Dr Kate Winter, who is based within the Department of Geography and Environmental Sciences, specialises in using ice-penetrating radar and remote sensing techniques to understand what is happening underneath the Antarctic ice sheets.
Her work hit the headlines worldwide last year after she discovered three huge unknown canyons and mountain ranges buried near the South Pole, one of which was the size of New York’s Manhattan Island. In October 2019 she won the prestigious €150,000 Baillet Latour Antarctica Fellowship which provided enough funding for two further trips to Antarctica to conduct more original research.
After hearing she was due to return to Antarctica, producers from Bloomberg asked her to film her field trip for their Climate Travelers series.
Armed with a Go-Pro camera, a tripod, a mobile phone and a drone, she captured dazzling footage of the most remote landscape in the world to share with millions of people across the globe.
Her footage is now being broadcast to viewers worldwide on Bloomberg’s TicToc channel, which specialises in news and video reporting for on-the-go mobile users.
Dr Winter explained: “I’ve been so fortunate to be able to travel to Antarctica through my research. It’s an absolutely fantastic place and it’s hugely important for me to be able to share my experiences with as many people as I can so we can all learn more about the world around us.
“The opportunity to film my field trip for one of the world’s biggest broadcasters was an opportunity not to be missed and I hope that my story can help to inspire people in a variety of ways.”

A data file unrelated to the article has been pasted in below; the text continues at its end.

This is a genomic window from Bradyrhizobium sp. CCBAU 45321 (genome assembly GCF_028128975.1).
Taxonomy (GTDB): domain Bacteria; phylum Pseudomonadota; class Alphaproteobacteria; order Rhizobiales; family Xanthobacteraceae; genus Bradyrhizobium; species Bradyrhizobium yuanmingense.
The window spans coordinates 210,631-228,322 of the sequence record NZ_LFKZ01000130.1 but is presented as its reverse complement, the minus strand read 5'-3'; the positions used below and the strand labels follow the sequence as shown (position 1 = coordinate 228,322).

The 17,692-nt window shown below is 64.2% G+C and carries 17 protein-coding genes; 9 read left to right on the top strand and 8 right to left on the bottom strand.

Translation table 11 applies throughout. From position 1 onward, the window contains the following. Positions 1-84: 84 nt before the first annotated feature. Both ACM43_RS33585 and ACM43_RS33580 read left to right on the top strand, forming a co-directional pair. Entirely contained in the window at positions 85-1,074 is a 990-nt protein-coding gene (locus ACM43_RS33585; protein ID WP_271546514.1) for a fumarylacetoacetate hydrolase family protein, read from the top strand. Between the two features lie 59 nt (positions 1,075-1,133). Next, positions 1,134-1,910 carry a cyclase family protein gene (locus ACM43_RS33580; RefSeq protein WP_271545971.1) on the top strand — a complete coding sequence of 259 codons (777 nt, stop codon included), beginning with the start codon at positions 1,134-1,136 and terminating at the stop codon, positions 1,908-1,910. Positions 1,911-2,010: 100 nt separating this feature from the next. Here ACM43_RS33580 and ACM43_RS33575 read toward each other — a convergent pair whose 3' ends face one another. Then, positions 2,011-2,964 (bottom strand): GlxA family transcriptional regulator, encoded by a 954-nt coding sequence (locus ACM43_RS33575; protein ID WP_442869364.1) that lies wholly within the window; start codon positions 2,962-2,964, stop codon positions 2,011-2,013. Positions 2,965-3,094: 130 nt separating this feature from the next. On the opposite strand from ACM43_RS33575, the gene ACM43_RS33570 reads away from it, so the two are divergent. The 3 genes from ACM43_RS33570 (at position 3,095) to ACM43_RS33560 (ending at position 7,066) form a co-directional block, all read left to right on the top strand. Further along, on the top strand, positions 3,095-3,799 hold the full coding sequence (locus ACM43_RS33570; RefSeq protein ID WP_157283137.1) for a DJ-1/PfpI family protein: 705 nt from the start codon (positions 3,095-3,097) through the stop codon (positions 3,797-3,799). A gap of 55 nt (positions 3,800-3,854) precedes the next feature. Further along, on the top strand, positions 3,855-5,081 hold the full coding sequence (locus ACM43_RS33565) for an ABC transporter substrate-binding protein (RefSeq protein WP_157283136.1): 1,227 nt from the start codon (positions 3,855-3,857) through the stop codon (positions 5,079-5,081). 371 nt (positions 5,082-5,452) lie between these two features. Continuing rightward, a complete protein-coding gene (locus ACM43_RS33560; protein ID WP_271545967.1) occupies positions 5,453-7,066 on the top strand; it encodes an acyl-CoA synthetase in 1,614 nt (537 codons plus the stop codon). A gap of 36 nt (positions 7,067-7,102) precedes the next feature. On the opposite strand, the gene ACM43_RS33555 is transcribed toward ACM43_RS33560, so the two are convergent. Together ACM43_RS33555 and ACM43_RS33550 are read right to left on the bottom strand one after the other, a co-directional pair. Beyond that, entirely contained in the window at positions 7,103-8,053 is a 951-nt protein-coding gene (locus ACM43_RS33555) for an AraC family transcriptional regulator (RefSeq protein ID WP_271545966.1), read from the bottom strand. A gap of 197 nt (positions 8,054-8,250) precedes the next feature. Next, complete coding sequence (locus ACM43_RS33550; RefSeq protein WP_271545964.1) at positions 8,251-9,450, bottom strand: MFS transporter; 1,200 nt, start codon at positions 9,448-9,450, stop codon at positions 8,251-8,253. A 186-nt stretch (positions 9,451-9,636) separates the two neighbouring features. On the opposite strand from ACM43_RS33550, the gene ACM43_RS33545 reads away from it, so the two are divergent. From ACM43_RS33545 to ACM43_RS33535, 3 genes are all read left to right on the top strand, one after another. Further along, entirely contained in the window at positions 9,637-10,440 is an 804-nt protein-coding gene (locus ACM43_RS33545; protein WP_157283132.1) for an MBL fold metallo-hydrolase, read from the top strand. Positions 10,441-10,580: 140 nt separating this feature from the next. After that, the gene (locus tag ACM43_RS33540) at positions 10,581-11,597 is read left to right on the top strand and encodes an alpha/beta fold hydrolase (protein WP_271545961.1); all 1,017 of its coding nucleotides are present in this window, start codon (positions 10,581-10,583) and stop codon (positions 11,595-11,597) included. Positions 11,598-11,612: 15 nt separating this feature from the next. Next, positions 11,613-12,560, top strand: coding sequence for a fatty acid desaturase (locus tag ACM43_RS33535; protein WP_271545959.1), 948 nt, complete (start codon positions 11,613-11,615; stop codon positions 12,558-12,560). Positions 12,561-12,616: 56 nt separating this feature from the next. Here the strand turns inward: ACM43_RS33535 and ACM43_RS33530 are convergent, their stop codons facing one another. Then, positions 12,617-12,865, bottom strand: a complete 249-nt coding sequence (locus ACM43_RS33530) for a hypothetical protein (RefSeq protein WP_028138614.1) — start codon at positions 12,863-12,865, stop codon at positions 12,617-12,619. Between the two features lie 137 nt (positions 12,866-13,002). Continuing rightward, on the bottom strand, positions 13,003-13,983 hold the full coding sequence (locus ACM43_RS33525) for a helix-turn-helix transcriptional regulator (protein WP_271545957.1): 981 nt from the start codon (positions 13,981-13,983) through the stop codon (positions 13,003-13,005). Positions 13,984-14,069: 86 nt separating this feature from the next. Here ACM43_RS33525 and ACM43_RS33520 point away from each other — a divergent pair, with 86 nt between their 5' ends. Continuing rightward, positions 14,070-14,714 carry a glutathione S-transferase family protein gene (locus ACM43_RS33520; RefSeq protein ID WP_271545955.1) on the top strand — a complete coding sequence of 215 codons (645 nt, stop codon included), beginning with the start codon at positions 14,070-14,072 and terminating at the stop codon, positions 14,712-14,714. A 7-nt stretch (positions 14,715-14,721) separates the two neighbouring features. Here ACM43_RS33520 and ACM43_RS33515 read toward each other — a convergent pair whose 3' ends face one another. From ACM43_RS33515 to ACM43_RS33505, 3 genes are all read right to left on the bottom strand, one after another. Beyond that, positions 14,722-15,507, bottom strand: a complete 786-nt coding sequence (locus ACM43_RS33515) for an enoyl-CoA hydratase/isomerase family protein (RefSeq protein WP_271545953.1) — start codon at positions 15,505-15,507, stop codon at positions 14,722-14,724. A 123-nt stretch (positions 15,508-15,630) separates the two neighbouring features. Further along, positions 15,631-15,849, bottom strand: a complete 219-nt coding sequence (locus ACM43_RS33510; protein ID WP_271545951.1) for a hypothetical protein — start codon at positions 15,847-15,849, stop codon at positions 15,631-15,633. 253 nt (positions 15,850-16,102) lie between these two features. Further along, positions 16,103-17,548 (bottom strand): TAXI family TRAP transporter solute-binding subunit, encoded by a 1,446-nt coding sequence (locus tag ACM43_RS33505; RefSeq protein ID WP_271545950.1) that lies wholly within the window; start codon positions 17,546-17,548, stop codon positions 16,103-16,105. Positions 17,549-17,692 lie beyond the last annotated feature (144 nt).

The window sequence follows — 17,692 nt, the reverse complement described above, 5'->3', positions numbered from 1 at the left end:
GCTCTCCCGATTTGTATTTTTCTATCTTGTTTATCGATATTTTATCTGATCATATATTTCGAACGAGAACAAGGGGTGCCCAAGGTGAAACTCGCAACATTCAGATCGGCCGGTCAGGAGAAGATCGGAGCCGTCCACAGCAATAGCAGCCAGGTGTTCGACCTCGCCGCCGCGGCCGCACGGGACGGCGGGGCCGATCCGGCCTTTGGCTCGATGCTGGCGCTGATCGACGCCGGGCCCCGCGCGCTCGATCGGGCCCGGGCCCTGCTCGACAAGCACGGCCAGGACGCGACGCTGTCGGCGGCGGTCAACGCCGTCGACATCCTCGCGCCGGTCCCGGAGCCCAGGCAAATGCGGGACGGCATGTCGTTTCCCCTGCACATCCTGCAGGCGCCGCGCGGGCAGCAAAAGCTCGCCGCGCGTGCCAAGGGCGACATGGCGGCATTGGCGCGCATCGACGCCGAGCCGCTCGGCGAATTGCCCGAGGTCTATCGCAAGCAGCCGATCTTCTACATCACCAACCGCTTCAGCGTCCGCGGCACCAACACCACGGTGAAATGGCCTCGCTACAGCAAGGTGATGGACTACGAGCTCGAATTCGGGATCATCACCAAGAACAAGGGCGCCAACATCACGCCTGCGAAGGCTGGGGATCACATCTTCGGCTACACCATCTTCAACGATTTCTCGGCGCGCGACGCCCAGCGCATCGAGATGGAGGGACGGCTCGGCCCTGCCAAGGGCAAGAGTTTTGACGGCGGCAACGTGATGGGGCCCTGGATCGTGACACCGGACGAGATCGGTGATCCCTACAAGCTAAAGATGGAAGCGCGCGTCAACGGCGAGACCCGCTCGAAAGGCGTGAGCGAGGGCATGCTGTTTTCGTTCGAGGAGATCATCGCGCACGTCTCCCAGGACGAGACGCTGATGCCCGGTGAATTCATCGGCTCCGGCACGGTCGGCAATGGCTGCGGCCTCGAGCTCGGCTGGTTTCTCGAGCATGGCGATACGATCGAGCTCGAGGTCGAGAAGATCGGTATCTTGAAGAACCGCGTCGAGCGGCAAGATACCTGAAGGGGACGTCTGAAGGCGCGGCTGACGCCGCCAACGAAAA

During her field trip, Dr Winter filmed herself and her assistant undertaking research into how sediment from mountain rocks moves through the ice towards the coast.
She hopes to find evidence of iron in the rocks which could help to alleviate climate change once it enters the ocean.
“The East Antarctic ice sheet is over 2km thick, on average, and its flowing slowly towards the coast,” she explains.
“We’ve been collecting samples of rock from the mountains and the ice to see if they contain any iron. If there is, when it enters the ocean it could cause plankton blooms which draw carbon dioxide down from the atmosphere and lock it away deep in the ocean.
“As the ice sheet thins in response to climate change, more rocks could feed the ocean with nutrients and help reduce the quantity of greenhouse gas in the atmosphere.”
Marc Davies, who produced the show for Bloomberg, described Dr Winter’s footage as “absolutely stunning” and said it was a privilege for the channel to share her work.
Dr Winter is part of an esteemed team of researchers in Northumbria's Cold and Palaeo Environments research group, who are carrying out research around the globe to investigate both modern and ancient environments. The group specialises in research relating to ice, snow and permafrost and past climate and environment.
Dr Winter is due to return to the Princess Elisabeth Antarctica Research Station later this year to continue her research and assess changes in the landscape in the 12 months since her first visit.
Northumbria is a research-rich, business-focused, professional university with a global reputation for academic excellence. To find out more about our courses go to www.northumbria.ac.uk
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